'Greystone wasn't the one who hit the tower,' Streiaq growled. 'I saw the state of Korval and the others afterwards, and it had Kribal's handiwork written all over it. Except one... I've never seen anything like it before, but he was killed by something else. Something magical.'
'Either way, it means our only lead is a dead end,' Judge Hog concluded with a sigh, staring up at Fyora again. Oddly tranquil, she just continued to rotate gently in place, staring out into nothingness.
'Then I suggest you do what do best Judge Hog and go find some new leads,' Velvet snapping, pulling him from his reverie. 'Something has to be done now before those items disappear forever. You are supposedly Neopia's greatest hero, so it's time to prove it. Master Hog is your investigation, and from now on you have full jurisdiction on the matter. Commander Streiaq, you and I have an obligation to the Lady Fyora to repair the damage that has been done to Faerieland by this disaster, and prevent anyone from taking advantage of the situation. Leave the investigation into what has happened to Judge Hog.'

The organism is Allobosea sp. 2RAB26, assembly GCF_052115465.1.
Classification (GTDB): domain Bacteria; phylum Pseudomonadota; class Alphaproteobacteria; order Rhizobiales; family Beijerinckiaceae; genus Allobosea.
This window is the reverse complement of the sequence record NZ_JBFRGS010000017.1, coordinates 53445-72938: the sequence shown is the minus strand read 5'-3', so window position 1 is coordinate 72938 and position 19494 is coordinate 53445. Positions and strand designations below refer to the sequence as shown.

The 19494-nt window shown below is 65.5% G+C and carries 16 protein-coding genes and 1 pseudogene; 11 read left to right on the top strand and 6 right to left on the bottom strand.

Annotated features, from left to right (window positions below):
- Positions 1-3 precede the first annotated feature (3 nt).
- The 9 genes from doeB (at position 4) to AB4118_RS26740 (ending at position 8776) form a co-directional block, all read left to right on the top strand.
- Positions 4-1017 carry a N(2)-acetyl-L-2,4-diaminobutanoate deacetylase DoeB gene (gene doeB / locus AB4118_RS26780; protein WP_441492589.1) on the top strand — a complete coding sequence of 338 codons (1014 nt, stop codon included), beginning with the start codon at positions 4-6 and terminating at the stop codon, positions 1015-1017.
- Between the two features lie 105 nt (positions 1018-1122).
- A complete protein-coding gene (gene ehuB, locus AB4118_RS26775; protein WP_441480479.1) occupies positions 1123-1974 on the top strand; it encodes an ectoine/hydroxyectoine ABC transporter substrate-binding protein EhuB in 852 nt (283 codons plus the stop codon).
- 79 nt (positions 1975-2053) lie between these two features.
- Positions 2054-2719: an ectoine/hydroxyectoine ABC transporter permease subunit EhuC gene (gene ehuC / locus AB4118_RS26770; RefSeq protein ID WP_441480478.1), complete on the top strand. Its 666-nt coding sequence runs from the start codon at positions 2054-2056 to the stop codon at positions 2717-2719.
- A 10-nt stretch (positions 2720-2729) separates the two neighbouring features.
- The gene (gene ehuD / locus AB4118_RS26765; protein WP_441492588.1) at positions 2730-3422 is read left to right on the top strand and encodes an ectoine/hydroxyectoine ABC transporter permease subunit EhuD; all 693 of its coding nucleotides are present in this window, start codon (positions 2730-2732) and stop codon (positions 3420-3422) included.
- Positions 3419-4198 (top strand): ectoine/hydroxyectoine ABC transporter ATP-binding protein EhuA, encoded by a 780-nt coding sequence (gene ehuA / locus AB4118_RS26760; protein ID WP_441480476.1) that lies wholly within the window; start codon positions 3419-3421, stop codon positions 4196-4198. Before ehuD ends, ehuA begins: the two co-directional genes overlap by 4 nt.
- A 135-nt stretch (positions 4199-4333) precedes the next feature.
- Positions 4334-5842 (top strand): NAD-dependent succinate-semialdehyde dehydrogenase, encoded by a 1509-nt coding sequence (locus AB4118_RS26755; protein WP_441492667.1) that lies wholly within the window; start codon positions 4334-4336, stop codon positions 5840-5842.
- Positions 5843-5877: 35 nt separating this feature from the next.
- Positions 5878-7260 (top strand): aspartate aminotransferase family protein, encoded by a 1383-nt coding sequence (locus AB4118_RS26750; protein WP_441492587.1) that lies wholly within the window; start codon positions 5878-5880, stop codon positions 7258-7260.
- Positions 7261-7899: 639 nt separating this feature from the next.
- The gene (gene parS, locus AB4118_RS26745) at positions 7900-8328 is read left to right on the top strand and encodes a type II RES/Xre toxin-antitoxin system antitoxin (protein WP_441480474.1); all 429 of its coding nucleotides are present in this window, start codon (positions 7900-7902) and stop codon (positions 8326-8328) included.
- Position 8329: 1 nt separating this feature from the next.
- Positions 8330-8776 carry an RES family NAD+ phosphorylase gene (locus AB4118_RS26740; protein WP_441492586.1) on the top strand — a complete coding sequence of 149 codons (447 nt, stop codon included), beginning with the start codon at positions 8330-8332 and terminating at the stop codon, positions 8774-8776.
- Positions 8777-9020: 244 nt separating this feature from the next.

Streiaq opened his mouth to protest but the Xweetok fixed him with a fierce look, and to Judge Hog's surprise the stunned Eyrie just deflated. Behind him Jilleau looked troubled, shooting Velvet a distasteful glare that passed the Xweetok by unnoticed.
As he left the throne room and the stricken Fyora behind, Judge Hog could not help but feel somehow elated by this sudden turn of events. All of Faerieland was now at his disposal, and somewhere out there he knew there would be a loose end waiting for him to tug. All he needed do was find it. And in order to do that, he needed information.
Revitalised with a new energy, Judge Hog set off deeper into the Faerie Palace. He knew what he had to do.
To be continued...